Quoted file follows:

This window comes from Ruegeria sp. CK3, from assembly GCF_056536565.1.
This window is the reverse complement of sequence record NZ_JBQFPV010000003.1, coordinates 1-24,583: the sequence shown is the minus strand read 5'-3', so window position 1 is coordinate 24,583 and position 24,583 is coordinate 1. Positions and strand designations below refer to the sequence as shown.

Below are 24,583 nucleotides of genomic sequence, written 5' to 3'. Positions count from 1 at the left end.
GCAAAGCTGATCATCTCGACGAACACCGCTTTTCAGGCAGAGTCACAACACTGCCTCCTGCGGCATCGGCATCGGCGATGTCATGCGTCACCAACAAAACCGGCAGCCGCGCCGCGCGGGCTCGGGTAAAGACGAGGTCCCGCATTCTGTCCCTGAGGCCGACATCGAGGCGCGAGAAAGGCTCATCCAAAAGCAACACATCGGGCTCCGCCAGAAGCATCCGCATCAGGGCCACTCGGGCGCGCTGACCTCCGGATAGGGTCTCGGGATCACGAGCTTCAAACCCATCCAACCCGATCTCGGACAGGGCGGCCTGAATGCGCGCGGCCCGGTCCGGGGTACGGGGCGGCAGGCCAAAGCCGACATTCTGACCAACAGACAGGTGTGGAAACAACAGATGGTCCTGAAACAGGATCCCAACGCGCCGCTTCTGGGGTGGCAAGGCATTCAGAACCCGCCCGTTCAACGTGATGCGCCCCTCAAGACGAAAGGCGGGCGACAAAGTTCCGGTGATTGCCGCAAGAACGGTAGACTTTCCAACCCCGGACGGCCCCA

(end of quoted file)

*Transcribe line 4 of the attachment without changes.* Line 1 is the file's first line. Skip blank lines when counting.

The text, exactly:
GCAAAGCTGATCATCTCGACGAACACCGCTTTTCAGGCAGAGTCACAACACTGCCTCCTGCGGCATCGGCATCGGCGATGTCATGCGTCACCAACAAAACCGGCAGCCGCGCCGCGCGGGCTCGGGTAAAGACGAGGTCCCGCATTCTGTCCCTGAGGCCGACATCGAGGCGCGAGAAAGGCTCATCCAAAAGCAACACATCGGGCTCCGCCAGAAGCATCCGCATCAGGGCCACTCGGGCGCGCTGACCTCCGGATAGGGTCTCGGGATCACGAGCTTCAAACCCATCCAACCCGATCTCGGACAGGGCGGCCTGAATGCGCGCGGCCCGGTCCGGGGTACGGGGCGGCAGGCCAAAGCCGACATTCTGACCAACAGACAGGTGTGGAAACAACAGATGGTCCTGAAACAGGATCCCAACGCGCCGCTTCTGGGGTGGCAAGGCATTCAGAACCCGCCCGTTCAACGTGATGCGCCCCTCAAGACGAAAGGCGGGCGACAAAGTTCCGGTGATTGCCGCAAGAACGGTAGACTTTCCAACCCCGGACGGCCCCA